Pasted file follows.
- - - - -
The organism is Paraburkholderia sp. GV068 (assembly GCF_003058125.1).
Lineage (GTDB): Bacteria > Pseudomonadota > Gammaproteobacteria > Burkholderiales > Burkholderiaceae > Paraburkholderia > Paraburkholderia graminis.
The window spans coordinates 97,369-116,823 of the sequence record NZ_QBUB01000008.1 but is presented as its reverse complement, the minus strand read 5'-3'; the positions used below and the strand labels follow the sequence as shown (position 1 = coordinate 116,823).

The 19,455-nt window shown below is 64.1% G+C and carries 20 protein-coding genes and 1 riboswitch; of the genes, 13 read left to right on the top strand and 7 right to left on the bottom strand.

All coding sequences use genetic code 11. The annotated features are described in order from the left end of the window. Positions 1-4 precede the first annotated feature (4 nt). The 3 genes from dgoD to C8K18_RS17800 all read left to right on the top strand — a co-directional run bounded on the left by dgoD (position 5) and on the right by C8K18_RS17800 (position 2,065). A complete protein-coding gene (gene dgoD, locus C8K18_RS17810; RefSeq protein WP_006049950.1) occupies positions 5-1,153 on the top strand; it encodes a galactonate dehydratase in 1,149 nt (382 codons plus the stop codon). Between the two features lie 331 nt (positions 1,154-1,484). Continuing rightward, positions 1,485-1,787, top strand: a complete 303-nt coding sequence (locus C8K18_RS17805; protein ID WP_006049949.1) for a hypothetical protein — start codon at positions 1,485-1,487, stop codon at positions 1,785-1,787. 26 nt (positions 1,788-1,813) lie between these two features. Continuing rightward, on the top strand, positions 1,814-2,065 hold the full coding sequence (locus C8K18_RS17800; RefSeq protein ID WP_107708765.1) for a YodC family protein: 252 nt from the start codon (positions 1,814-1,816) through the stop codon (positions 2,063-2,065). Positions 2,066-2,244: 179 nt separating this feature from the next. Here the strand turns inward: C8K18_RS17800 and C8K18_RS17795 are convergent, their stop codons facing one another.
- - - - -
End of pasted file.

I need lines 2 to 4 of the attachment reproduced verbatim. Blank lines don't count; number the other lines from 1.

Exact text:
Lineage (GTDB): Bacteria > Pseudomonadota > Gammaproteobacteria > Burkholderiales > Burkholderiaceae > Paraburkholderia > Paraburkholderia graminis.
The window spans coordinates 97,369-116,823 of the sequence record NZ_QBUB01000008.1 but is presented as its reverse complement, the minus strand read 5'-3'; the positions used below and the strand labels follow the sequence as shown (position 1 = coordinate 116,823).

The 19,455-nt window shown below is 64.1% G+C and carries 20 protein-coding genes and 1 riboswitch; of the genes, 13 read left to right on the top strand and 7 right to left on the bottom strand.